On Monday, February 4, ten activists from the California Public Banking Alliance went to Sacramento to attend a hearing on public banking, convened by Assembly Member Monique Limón (chair of the Assembly Banking and Finance Committee) and Assembly Member Cecelia Aguiar Curry (chair of the Assembly Local Government Committee).
Before the hearing, we had several meetings with people concerned with public banking, including a very productive long meeting with a key staff member in State Treasurer Fiona Ma’s office.
The hearing itself featured two speakers from state government (Department of Business Oversight Commissioner Jan Lynn Owen and Treasurer Fiona Ma), both of whom spoke about exercising fiduciary care and responsibility in managing taxpayer money and licensing all banks, including public banks.
They were followed by two public bank advocates — our own Sushil Jacob, and Dick Mazess, an advocate for transforming California’s Infrastructure and Economic Development Bank (the “iBank”) into an entity that could take deposits from cities and counties, and handle them the way it currently handles about $500 million in state money. The iBank is not really a bank, but a revolving loan fund providing loan guarantees and conduit bonds to California projects needing funding.
The third panel consisted of two bankers and two county treasurers. The representative of the California Bankers Association (the voice of the big banks) claimed that governments can’t handle the security and compliance requirements that banks deal with every day. (He neglected to mention the problems with security and massive disregard of compliance which the Wall Street banks are known for.) The county treasurers of Yuba and San Francisco counties both spoke about careful management of taxpayer money and the requirement to avoid risk. And a representative from the California Community Banking Network (who also sits on the California Bankers Association board) spoke approvingly of the help the state of California currently provides to community banks.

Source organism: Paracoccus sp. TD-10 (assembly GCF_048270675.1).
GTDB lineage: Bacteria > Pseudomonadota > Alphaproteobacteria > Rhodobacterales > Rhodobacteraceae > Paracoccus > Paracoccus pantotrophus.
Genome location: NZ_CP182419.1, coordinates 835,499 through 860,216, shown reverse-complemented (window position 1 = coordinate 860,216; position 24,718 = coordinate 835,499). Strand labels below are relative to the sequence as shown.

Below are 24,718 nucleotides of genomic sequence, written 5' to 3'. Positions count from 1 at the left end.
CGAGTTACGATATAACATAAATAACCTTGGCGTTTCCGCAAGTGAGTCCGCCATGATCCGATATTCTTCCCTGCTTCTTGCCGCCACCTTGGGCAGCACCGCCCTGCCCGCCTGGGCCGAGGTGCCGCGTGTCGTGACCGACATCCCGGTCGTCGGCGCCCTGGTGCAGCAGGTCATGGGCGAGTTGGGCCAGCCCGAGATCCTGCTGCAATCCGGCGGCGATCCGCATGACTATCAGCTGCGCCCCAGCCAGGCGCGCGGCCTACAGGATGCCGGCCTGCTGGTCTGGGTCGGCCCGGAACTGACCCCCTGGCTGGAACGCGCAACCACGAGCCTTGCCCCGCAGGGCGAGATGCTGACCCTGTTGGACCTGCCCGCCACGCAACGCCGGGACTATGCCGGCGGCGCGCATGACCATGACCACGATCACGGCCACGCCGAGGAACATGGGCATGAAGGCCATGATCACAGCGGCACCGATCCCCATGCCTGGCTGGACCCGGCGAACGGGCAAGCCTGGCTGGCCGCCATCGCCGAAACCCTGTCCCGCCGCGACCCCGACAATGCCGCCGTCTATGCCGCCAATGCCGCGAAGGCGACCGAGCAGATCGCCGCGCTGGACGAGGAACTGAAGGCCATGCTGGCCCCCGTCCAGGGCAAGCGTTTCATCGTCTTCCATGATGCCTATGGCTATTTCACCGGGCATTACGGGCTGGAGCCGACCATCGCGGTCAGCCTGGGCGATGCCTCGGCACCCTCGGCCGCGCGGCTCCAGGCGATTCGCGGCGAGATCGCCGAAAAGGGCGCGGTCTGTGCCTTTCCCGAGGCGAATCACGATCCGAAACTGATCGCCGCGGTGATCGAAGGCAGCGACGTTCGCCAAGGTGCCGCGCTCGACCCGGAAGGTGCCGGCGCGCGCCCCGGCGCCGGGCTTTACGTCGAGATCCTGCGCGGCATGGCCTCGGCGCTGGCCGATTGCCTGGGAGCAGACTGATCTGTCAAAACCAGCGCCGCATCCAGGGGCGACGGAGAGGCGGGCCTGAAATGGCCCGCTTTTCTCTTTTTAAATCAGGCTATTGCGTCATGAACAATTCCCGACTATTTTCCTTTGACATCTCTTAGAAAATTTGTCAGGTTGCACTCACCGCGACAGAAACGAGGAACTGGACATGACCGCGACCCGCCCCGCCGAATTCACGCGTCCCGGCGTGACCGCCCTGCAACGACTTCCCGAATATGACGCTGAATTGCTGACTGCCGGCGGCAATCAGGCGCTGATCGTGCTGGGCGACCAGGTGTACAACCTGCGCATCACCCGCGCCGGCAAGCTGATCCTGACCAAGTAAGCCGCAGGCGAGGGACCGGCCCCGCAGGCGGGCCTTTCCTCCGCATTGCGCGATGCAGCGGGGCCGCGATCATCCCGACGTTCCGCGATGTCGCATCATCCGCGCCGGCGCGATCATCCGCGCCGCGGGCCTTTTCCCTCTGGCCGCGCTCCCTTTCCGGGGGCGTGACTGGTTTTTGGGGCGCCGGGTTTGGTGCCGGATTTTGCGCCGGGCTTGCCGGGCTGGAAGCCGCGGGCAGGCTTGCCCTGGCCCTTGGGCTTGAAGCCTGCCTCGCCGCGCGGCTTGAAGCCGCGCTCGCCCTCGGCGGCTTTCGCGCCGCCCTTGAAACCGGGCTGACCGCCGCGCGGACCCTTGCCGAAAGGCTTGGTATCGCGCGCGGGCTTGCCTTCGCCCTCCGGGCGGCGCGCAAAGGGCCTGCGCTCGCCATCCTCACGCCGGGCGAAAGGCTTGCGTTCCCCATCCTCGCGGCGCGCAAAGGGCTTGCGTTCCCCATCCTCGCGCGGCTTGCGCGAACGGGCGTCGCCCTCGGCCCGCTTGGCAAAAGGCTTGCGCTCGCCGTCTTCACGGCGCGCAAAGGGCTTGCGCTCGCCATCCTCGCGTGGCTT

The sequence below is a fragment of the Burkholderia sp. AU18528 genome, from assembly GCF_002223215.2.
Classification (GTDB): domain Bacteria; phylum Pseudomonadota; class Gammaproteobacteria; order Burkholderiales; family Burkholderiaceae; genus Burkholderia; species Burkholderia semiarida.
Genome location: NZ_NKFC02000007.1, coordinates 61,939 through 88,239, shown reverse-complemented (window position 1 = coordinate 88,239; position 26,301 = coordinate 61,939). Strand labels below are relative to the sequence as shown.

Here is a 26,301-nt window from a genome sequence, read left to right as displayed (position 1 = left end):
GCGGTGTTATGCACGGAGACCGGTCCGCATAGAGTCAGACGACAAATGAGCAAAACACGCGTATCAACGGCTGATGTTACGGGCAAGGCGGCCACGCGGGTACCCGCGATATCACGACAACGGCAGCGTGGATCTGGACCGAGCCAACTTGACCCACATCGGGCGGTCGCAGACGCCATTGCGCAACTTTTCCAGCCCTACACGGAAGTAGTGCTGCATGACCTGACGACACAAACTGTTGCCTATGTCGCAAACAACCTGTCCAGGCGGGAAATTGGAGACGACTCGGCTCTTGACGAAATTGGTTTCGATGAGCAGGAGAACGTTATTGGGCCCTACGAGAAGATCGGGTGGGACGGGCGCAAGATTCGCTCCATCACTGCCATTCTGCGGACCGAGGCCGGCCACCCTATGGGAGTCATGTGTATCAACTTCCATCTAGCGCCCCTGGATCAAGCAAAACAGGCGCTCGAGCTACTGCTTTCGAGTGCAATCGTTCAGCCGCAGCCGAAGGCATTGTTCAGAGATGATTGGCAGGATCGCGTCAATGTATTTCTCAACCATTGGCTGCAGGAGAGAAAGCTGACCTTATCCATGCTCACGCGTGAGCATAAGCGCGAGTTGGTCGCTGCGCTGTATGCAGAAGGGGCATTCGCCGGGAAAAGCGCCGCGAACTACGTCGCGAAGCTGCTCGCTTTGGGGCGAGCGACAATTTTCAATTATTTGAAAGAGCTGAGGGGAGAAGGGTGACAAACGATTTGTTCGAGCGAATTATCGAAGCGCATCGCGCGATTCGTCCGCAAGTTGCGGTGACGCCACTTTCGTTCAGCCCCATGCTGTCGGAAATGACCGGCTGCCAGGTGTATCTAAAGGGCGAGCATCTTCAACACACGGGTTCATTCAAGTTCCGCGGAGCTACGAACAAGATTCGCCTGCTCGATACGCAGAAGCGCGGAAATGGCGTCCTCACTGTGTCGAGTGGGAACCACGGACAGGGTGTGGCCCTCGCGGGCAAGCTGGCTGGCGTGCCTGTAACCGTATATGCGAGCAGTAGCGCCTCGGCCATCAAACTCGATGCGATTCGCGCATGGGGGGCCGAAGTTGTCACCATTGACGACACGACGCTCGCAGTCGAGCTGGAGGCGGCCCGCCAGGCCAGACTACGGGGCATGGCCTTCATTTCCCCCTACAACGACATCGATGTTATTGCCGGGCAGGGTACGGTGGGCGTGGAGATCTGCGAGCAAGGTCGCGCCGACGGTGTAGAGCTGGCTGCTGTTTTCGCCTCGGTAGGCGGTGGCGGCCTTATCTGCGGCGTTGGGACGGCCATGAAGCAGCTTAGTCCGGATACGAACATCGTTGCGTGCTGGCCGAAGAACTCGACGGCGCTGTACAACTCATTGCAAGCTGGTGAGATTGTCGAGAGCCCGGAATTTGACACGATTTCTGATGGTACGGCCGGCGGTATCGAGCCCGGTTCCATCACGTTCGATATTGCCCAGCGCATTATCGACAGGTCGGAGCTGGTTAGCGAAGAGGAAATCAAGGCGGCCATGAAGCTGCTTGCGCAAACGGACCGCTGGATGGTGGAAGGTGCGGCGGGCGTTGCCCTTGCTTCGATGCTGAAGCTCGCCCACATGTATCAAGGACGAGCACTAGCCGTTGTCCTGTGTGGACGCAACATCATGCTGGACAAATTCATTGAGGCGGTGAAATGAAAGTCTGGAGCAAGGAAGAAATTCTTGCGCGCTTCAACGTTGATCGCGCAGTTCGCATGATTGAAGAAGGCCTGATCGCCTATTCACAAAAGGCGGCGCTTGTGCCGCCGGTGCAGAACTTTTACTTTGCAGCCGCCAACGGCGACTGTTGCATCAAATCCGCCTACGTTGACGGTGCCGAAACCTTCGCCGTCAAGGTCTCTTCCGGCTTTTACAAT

Public comment was short, and very positive about public banking.
We find it notable that while every speaker was concerned with minimizing or eliminating risk and protecting public funds, the only speaker who actively disagreed with the concept of public banking came from the California Bankers’ Association. And when Assembly Member Limón asked him if the banks were willing to engage in self-reflection about why so many Californians are dissatisfied with the current state of banking, all he could say was “We’re willing to learn more about that.” And he heard some answers in public comment, such as “stop investing in fossil fuels” and “stop prioritizing shareholders and profits over the people who are giving you their money to handle.”
In the immediate wake of our positive experience in Sacramento, the San Francisco Board of Supervisors unanimously passed a resolution calling on the Sacramento legislators to pass a resolution clearing the way for the Department of Business Oversight to give charters to public banks.